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HARRIS: Time for new crystal ball after revisiting MLB preseason predictions
Question of the Day
As noted previously, predictions are on a long list of things I don’t do well. Every now and then, the “blind squirrel” theory will activate and I’ll get something right, but it is usually an accident.
With the Nationals below .500 after 75 games, revisiting my preseason projections seemed like a good idea. Well, that’s if your idea of a good idea is one where you get proven wrong repeatedly. At least with the 2013 Nats, I’m not alone. They were the trendy pick for the World Series. Not so much anymore.
But with pro golfers in town this week, I’m going to call for a mulligan and try again. Here are the categories we used in our Nats preview section with my picks at the time and my “new” picks. These, I’m sure, will be much better. Or maybe not.
Nats record: 101-61. They only have to go 64-23 the rest of the way to hit that. Or 61-26 to match last season’s record. So let’s go with 85-77. The Nats can’t help but be better in the second half of the season than they’ve been so far.
Place in NL East: First. Now second, where they are now and where they’ll stay.
Nats wins leader: Gio Gonzalez, 22. He did win 21 last year. He has three thus far this year despite pitching quite well recently. Showing amazing faith in Jordan Zimmermann’s hot start, we’ll keep the number the same and sub in Zimmermann.
Nats ERA leader:Zimmermann, 2.71. Hey, there’s one that worked. We’ll lower the number to 2.51.
Nats saves leader:Rafael Soriano, 44. Kind of a foolproof pick, barring injury. No change.
Biggest Nats disappointment:Stephen Strasburg doesn’t make the All-Star team. Well, he won’t though he has pitched pretty well most of the season and especially well lately.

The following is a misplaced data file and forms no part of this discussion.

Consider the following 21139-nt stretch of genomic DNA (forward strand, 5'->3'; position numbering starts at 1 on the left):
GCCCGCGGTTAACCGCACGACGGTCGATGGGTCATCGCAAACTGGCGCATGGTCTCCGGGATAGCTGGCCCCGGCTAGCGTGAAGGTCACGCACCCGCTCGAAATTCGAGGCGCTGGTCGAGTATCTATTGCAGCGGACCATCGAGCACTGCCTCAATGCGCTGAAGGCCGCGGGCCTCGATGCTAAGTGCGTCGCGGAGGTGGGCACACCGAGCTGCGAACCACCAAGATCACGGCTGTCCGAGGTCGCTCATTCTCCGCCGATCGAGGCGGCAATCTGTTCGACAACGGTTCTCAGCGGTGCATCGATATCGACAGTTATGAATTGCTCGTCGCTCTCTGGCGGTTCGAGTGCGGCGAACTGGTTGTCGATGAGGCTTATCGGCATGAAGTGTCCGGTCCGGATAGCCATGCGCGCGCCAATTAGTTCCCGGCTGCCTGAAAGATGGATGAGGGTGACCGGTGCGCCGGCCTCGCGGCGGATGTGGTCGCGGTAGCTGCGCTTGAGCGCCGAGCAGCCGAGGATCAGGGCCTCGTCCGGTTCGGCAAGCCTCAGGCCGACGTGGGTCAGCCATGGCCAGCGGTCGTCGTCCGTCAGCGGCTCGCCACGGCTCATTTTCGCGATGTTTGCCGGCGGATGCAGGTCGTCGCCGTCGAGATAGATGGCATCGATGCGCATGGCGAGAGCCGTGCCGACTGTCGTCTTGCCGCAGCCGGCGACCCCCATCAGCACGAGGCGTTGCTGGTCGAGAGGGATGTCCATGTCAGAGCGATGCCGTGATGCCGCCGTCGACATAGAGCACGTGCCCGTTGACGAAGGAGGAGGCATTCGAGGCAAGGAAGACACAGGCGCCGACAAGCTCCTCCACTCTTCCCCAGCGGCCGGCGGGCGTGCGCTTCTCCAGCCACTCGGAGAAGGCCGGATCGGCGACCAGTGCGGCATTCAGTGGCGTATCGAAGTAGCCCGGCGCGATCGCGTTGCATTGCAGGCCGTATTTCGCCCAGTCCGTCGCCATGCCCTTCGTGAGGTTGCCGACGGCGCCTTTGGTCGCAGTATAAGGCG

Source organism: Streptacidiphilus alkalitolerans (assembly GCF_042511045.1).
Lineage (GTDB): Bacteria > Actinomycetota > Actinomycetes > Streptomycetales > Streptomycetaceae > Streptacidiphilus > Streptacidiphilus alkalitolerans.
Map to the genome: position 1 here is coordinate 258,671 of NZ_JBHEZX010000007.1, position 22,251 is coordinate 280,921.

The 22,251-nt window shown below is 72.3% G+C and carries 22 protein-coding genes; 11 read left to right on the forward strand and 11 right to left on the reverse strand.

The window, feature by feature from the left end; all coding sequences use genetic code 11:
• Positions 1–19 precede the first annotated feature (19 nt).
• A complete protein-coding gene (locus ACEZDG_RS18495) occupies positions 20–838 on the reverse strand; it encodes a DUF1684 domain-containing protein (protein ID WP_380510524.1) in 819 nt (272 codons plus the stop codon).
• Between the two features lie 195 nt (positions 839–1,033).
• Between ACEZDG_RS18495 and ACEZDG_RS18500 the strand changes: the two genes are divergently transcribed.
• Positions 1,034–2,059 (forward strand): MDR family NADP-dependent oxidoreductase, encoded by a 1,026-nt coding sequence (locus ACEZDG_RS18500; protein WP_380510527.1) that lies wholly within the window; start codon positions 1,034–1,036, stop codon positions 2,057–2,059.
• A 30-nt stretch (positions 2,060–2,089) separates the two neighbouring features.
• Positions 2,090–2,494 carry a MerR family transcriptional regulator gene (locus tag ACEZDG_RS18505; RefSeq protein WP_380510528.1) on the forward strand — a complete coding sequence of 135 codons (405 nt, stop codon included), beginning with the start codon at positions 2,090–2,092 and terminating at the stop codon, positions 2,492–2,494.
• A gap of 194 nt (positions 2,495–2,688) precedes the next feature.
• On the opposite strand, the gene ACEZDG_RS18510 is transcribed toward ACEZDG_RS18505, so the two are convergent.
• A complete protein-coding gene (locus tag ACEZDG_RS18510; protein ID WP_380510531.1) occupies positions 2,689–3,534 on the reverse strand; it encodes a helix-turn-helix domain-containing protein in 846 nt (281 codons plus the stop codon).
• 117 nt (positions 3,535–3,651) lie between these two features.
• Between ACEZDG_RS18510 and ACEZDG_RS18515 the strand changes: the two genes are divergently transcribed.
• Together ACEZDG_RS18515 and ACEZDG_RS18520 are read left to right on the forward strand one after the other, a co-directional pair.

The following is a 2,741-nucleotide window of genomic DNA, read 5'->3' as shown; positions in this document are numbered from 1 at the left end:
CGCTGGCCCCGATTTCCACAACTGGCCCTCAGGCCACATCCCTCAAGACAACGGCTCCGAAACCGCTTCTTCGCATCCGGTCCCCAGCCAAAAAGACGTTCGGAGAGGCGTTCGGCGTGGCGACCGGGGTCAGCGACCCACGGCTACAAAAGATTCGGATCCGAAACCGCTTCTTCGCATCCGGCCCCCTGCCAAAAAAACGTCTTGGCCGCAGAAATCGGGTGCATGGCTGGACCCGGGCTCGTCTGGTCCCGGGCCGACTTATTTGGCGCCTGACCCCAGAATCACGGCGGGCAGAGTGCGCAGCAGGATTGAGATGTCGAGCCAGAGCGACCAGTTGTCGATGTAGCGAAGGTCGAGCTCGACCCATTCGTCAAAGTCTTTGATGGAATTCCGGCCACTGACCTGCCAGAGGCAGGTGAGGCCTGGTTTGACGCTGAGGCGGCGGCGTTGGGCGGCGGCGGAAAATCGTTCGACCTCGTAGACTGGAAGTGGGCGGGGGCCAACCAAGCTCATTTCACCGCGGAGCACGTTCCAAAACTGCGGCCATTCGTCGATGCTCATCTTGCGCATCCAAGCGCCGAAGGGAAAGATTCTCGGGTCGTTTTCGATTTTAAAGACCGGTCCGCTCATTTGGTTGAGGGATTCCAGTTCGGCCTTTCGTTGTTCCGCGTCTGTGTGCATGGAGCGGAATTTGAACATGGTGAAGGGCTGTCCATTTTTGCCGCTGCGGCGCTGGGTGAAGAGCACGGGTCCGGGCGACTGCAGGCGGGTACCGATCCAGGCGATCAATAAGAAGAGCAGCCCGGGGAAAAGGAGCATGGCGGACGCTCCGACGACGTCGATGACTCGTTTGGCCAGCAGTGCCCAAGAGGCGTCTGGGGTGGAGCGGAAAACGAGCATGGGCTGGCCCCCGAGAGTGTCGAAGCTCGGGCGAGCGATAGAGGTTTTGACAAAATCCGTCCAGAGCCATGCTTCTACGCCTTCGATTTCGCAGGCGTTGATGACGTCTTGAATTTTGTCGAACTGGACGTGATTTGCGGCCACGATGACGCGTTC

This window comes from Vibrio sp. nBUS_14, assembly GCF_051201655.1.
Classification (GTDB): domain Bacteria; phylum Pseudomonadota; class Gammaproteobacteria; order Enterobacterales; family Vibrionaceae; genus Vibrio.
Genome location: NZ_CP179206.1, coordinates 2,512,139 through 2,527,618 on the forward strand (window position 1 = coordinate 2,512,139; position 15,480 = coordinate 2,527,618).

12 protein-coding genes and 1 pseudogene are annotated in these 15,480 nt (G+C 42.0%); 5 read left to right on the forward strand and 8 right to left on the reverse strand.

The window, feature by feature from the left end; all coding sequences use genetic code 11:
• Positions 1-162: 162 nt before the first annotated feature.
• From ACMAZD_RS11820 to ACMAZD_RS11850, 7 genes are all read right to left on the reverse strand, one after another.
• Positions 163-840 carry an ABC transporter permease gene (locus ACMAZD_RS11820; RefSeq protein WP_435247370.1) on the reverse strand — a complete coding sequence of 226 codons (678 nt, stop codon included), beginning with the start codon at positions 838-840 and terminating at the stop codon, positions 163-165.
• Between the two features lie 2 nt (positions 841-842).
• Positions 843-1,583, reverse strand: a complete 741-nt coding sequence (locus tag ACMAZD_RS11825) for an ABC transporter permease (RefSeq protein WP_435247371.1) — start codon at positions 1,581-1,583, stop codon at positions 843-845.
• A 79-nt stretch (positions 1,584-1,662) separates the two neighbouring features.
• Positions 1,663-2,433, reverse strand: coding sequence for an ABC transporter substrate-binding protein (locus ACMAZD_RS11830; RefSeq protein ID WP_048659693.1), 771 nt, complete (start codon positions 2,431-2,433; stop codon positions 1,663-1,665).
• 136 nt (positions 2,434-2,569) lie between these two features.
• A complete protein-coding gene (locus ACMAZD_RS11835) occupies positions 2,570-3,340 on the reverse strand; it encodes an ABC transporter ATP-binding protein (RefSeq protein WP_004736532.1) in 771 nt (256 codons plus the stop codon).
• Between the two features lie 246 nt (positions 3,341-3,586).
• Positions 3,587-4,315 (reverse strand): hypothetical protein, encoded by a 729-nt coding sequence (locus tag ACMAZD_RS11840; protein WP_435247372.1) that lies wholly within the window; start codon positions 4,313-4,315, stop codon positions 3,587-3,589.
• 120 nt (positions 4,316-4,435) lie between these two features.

Anthony Rendon in 2013? Here’s your blind squirrel. I predicted he’d be called up by the All-Star break. He may end up as the average leader, too.
AL East champ: I said Blue Jays. Jumping to Red Sox.
AL Central champ: I said Tigers. Sticking with Tigers.
AL West champ: I said Angels and I just smacked myself hard in the head. Switching to Rangers.
AL Wild Cards: I said Mariners, Rays. Switching to A’s, Yankees.
NL East champ: I said Nats. Now say Braves.
NL Central champ: I said Reds. Forgive me Cardinals.
NL West champ: I said Giants. I have zero clue what’s up with the teams in that division. Sticking with Giants.
NL Wild Cards: I said Braves, Dodgers. I just smacked myself again. Switching to Reds, Pirates. The Central is pretty strong.
AL pennant: I said Angels. That must be a typo. Good thing I wasn’t drug tested that day. I clearly meant to say Tigers.
NL pennant: I said Nationals. That was not a typo. I meant to say Nationals. I now say Cardinals.
World Series: We need to get these computers fixed. It says Angels again. It will be the Cardinals.
There were a half-dozen picks for individual awards, too, but I’ve made my point. I was wrong. A lot. I did have Harper as NL MVP and, who knows, given a full season of health what might have happened? He’s certainly proven his value to the Nats, when he plays and when he doesn’t. To say the offense has been floundering since he’s been out would be kind. Only 20, Harper has already established himself as the lynchpin. If he stays healthy the entire second half, maybe the Nats do have a big run in them that will enable them to make the playoffs.
But the more likely scenario is they’re spectators when the postseason gets going. Injuries, particularly to Harper, have hindered them. But they had injuries last season. Werth missed half the season with a broken wrist. Michael Morse missed the first two months with a muscle problem. Wilson Ramos was lost for the season on May 12 with a knee injury. Injuries happen. Look at this year’s Braves. Two of their best relievers were lost in the same week to Tommy John surgery. Catcher Brian McCann got a late start to his season because of an injury. They’ve somehow managed to overcome that, just as the Nats did last year.
Last year, the Nats got some tough breaks and played well around them. This year, they have not. Some things, it seems, just don’t show up in the crystal ball.
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About the Author
Washington Times sports editor Mike Harris has more than 30 years experience in the business as a reporter, columnist and manager. He’s covered a wide variety of events including two Olympics, horse racing, auto racing, professional and college sports. E-mail him at firstname.lastname@example.org and follow the section on Twitter @WashTimesSports.
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